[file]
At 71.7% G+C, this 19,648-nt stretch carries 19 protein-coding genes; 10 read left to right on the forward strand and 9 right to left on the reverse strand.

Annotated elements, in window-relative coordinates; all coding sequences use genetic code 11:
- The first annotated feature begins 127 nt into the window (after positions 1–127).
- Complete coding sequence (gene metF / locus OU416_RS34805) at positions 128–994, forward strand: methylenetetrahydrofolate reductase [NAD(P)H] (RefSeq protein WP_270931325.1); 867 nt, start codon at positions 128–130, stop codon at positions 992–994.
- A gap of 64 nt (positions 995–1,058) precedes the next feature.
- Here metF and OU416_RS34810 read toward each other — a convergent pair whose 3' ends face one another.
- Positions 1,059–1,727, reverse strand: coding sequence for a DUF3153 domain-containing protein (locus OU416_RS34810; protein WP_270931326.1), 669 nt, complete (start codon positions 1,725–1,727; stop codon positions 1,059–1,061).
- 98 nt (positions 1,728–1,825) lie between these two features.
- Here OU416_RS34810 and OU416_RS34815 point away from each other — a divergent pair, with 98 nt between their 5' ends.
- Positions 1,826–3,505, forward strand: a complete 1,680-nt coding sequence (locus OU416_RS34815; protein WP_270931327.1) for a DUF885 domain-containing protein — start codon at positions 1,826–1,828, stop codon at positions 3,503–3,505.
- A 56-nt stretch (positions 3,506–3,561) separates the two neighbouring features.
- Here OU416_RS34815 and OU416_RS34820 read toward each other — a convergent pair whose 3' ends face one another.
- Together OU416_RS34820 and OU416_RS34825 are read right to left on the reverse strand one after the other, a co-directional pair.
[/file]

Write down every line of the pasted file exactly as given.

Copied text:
At 71.7% G+C, this 19,648-nt stretch carries 19 protein-coding genes; 10 read left to right on the forward strand and 9 right to left on the reverse strand.

Annotated elements, in window-relative coordinates; all coding sequences use genetic code 11:
- The first annotated feature begins 127 nt into the window (after positions 1–127).
- Complete coding sequence (gene metF / locus OU416_RS34805) at positions 128–994, forward strand: methylenetetrahydrofolate reductase [NAD(P)H] (RefSeq protein WP_270931325.1); 867 nt, start codon at positions 128–130, stop codon at positions 992–994.
- A gap of 64 nt (positions 995–1,058) precedes the next feature.
- Here metF and OU416_RS34810 read toward each other — a convergent pair whose 3' ends face one another.
- Positions 1,059–1,727, reverse strand: coding sequence for a DUF3153 domain-containing protein (locus OU416_RS34810; protein WP_270931326.1), 669 nt, complete (start codon positions 1,725–1,727; stop codon positions 1,059–1,061).
- 98 nt (positions 1,728–1,825) lie between these two features.
- Here OU416_RS34810 and OU416_RS34815 point away from each other — a divergent pair, with 98 nt between their 5' ends.
- Positions 1,826–3,505, forward strand: a complete 1,680-nt coding sequence (locus OU416_RS34815; protein WP_270931327.1) for a DUF885 domain-containing protein — start codon at positions 1,826–1,828, stop codon at positions 3,503–3,505.
- A 56-nt stretch (positions 3,506–3,561) separates the two neighbouring features.
- Here OU416_RS34815 and OU416_RS34820 read toward each other — a convergent pair whose 3' ends face one another.
- Together OU416_RS34820 and OU416_RS34825 are read right to left on the reverse strand one after the other, a co-directional pair.